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Sugarcoating is not new, but it's a lot more complicated than it sounds.
The process used to be popular in the pharmaceutical industry, when drugmakers used it to mask the taste of pills. The ingredients were cheap and made pills easy to swallow.
Companies also "sugarcoat" bad news to make tough times easier to swallow. But it's time to change.
Unless you make M&M's, there's no good reason to sugarcoat your product or services. That's especially true when it comes to communicating with the board of directors.
Startup founders often have this problem. They are afraid to tell the board when the company is performing poorly.
"Even worse, they attempt to put a positive spin on the challenges any startup is bound to face," writes Naz Beheshti for Forbes.
She says it is one of the most common mistakes founders make with their boards. But the sugarcoating problem goes much deeper.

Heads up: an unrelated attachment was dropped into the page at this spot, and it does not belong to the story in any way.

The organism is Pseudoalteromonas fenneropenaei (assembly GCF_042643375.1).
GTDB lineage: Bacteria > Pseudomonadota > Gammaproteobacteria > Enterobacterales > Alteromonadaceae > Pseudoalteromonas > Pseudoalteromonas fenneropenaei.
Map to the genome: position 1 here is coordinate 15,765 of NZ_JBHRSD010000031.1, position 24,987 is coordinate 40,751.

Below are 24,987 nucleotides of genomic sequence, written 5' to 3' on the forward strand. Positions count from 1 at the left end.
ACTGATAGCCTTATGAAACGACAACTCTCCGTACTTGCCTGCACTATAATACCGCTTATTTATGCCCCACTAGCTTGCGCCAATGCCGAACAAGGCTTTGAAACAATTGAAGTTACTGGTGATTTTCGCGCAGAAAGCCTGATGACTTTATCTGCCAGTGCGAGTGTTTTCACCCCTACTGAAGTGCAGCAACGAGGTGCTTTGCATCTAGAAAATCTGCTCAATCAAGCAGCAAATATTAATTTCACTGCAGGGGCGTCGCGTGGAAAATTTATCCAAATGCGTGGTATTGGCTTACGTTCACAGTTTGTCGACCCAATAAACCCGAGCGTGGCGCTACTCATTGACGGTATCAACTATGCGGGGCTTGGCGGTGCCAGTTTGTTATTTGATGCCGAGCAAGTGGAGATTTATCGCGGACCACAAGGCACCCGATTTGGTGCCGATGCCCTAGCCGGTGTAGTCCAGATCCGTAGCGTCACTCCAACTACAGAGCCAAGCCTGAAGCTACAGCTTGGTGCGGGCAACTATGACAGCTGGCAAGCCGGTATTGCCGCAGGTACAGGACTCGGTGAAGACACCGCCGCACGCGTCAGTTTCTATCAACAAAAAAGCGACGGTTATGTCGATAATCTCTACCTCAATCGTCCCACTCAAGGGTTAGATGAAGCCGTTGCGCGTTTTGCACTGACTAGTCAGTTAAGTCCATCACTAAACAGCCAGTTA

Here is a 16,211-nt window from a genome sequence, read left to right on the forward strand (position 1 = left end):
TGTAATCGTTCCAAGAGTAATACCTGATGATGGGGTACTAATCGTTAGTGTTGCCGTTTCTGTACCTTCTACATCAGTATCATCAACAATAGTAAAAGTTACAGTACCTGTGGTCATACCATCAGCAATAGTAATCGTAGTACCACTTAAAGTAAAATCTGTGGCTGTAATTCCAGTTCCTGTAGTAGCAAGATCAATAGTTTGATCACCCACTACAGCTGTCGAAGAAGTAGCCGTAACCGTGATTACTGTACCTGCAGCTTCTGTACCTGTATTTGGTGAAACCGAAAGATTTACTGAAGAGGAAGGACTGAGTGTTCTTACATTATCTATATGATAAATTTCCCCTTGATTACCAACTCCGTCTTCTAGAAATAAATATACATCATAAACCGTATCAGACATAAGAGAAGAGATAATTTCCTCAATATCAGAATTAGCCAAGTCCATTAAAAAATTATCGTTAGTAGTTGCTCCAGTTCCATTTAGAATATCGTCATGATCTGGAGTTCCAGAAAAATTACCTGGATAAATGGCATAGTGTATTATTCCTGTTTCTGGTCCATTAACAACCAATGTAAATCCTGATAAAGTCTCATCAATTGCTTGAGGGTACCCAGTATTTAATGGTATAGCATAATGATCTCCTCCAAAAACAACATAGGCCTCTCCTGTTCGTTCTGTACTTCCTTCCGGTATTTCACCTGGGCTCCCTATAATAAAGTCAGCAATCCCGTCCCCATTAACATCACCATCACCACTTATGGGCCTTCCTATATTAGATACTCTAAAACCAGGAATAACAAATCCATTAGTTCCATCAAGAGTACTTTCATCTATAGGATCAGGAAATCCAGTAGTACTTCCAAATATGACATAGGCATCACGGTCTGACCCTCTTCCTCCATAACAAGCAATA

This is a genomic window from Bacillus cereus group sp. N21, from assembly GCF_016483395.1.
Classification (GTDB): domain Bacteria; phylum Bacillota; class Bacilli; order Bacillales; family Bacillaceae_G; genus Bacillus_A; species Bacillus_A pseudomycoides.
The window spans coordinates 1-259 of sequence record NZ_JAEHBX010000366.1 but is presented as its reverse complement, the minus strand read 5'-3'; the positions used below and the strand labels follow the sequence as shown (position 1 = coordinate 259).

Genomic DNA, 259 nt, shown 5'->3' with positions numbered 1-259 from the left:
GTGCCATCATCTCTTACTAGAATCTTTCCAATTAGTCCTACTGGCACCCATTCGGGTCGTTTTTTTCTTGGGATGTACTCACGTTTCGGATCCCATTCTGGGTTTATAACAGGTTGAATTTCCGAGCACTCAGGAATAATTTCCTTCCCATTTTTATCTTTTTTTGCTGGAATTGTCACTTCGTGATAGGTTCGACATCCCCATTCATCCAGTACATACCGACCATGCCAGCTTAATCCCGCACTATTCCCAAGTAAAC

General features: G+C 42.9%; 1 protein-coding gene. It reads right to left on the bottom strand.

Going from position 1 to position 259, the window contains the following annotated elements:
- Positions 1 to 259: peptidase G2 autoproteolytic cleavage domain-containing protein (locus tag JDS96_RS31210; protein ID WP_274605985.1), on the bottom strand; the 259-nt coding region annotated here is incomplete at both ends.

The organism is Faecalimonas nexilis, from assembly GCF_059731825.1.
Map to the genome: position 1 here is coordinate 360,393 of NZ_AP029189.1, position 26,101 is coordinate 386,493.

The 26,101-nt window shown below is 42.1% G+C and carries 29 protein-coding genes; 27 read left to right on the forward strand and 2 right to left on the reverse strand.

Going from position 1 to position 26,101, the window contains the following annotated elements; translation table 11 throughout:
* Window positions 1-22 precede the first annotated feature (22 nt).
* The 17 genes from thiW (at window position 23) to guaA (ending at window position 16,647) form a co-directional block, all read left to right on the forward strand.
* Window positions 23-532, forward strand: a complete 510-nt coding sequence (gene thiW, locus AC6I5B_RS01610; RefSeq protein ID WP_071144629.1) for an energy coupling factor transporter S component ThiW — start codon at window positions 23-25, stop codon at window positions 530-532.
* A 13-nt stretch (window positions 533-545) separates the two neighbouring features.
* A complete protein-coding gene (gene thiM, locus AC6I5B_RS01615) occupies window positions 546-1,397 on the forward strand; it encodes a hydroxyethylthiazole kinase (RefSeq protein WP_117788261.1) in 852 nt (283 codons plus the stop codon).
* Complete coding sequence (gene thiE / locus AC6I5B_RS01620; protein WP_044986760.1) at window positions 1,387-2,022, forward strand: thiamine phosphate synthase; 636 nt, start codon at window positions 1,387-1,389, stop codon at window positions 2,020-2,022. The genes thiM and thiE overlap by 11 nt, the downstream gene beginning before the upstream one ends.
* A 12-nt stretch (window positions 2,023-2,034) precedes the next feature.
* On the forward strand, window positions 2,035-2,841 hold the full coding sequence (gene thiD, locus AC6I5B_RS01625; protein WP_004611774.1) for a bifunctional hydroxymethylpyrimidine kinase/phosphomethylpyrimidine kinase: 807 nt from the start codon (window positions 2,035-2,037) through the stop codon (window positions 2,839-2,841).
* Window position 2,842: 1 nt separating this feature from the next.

Everybody knows sugar is bad for you, especially if you're diabetic. And if you're not, quit sugary drinks while you're ahead.
Sugarcoating is bad for business and investors, too. Hiding bad performance information can contribute to an early death.
Charles Ellis, an investment adviser, says mutual fund companies do it all the time. Thousands have closed in the past few years, while burying key data in their reports.
"Individuals and institutions are getting humongously biased data," Ellis said. "You know the old joke: doctors bury their mistakes. Mutual funds close or merge theirs."
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